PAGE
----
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(Re)Building Wave

Thu, 08/25/2022 - 13:19


A wave of building is coming, and in some locations in East Hampton Town, we haven't seen the like. Large-scale plans to redevelop commercial properties in Wainscott, Sag Harbor, East Hampton Village, and Amagansett are at different steps on the path to necessary approvals. Residents and visitors alike may not be happy with the cumulative changes these and other proposals represent and they need to put maximum pressure on elected officials to put community before profits. And the owners of small businesses on the South Fork, too, should be wary of projects that, when completed, would gobble up scarce resources including parking and workers. 

Among the high-profile locations now under discussion is the so-called Wainscott Pit, where a sand mine, cement plant, masonry supply yard, and other operations have been based. On the table now is a 50-lot commercial subdivision that could also house limited industrial uses. To get a sense of the size, if built, the complex would require close to 900 new parking spaces. Traffic through Wainscott, which is already at a crisis level, would get significantly worse. There are environmental concerns, too, given the 70-acre site's proximity to Georgica Pond.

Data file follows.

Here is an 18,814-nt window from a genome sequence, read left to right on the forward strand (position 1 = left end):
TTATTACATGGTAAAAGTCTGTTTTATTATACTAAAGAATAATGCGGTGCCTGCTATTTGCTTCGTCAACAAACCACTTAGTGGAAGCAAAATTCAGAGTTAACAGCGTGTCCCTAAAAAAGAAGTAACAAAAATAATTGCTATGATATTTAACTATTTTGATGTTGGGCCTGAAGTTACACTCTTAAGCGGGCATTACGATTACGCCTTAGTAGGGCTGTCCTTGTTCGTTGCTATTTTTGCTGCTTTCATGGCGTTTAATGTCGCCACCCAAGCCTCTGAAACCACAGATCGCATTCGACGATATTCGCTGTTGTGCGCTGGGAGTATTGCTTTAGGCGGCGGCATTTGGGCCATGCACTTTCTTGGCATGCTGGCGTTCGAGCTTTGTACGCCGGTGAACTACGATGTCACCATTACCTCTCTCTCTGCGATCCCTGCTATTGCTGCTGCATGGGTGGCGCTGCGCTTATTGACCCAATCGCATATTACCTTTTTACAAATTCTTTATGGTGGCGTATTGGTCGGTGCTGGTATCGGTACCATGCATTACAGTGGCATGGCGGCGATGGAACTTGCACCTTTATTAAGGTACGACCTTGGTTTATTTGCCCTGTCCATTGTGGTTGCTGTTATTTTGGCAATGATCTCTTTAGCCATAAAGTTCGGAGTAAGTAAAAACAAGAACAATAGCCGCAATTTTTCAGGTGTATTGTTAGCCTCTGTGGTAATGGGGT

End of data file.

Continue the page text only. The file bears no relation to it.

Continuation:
In Amagansett, a redevelopment proposal has come in for 136 Main Street, where One-Stop Pet Shop and a number of other small businesses are tenants. More than 11,000 square feet of new building could rise there, coming within a fraction of the maximum coverage allowed. Amusingly, or not, one of the renderings that the developer provided showed a Starbucks coffee shop taking a prime corner location. The East Hampton Town Planning Board was to have its first formal look at the application last night.

There is no end to the big ideas, as in Sag Harbor, where a city-scale project has been proposed with apartments over stores. Dwarfing the Amagansett proposal, this one would have more than 34,000 square feet of retail space. Both projects' backers have draped their plans with promises of affordable housing. The question is whether the addition of rent-regulated apartments in either location would offset their obvious negatives.

Officials have a lot to do in sorting out the good from the bad. They should take all the time they need and not be rushed into decisions that could have long-lasting consequences.

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